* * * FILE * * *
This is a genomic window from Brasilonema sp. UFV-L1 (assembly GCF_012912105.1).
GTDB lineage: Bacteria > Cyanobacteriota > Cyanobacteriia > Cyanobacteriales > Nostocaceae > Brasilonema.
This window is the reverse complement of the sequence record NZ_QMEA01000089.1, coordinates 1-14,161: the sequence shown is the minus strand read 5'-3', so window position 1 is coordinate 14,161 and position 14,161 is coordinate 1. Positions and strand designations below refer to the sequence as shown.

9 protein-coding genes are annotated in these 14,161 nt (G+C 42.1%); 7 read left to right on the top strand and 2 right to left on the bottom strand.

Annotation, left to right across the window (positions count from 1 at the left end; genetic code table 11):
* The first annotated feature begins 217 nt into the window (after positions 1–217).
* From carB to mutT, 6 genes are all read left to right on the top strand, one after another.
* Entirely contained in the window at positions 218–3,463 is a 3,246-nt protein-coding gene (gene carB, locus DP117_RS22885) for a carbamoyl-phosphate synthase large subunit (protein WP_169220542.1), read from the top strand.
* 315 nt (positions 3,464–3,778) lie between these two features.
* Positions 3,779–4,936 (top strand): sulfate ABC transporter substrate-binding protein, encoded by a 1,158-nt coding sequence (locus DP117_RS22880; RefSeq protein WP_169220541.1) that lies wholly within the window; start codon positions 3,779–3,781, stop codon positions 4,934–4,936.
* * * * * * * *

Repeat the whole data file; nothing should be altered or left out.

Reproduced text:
This is a genomic window from Brasilonema sp. UFV-L1 (assembly GCF_012912105.1).
GTDB lineage: Bacteria > Cyanobacteriota > Cyanobacteriia > Cyanobacteriales > Nostocaceae > Brasilonema.
This window is the reverse complement of the sequence record NZ_QMEA01000089.1, coordinates 1-14,161: the sequence shown is the minus strand read 5'-3', so window position 1 is coordinate 14,161 and position 14,161 is coordinate 1. Positions and strand designations below refer to the sequence as shown.

9 protein-coding genes are annotated in these 14,161 nt (G+C 42.1%); 7 read left to right on the top strand and 2 right to left on the bottom strand.

Annotation, left to right across the window (positions count from 1 at the left end; genetic code table 11):
* The first annotated feature begins 217 nt into the window (after positions 1–217).
* From carB to mutT, 6 genes are all read left to right on the top strand, one after another.
* Entirely contained in the window at positions 218–3,463 is a 3,246-nt protein-coding gene (gene carB, locus DP117_RS22885) for a carbamoyl-phosphate synthase large subunit (protein WP_169220542.1), read from the top strand.
* 315 nt (positions 3,464–3,778) lie between these two features.
* Positions 3,779–4,936 (top strand): sulfate ABC transporter substrate-binding protein, encoded by a 1,158-nt coding sequence (locus DP117_RS22880; RefSeq protein WP_169220541.1) that lies wholly within the window; start codon positions 3,779–3,781, stop codon positions 4,934–4,936.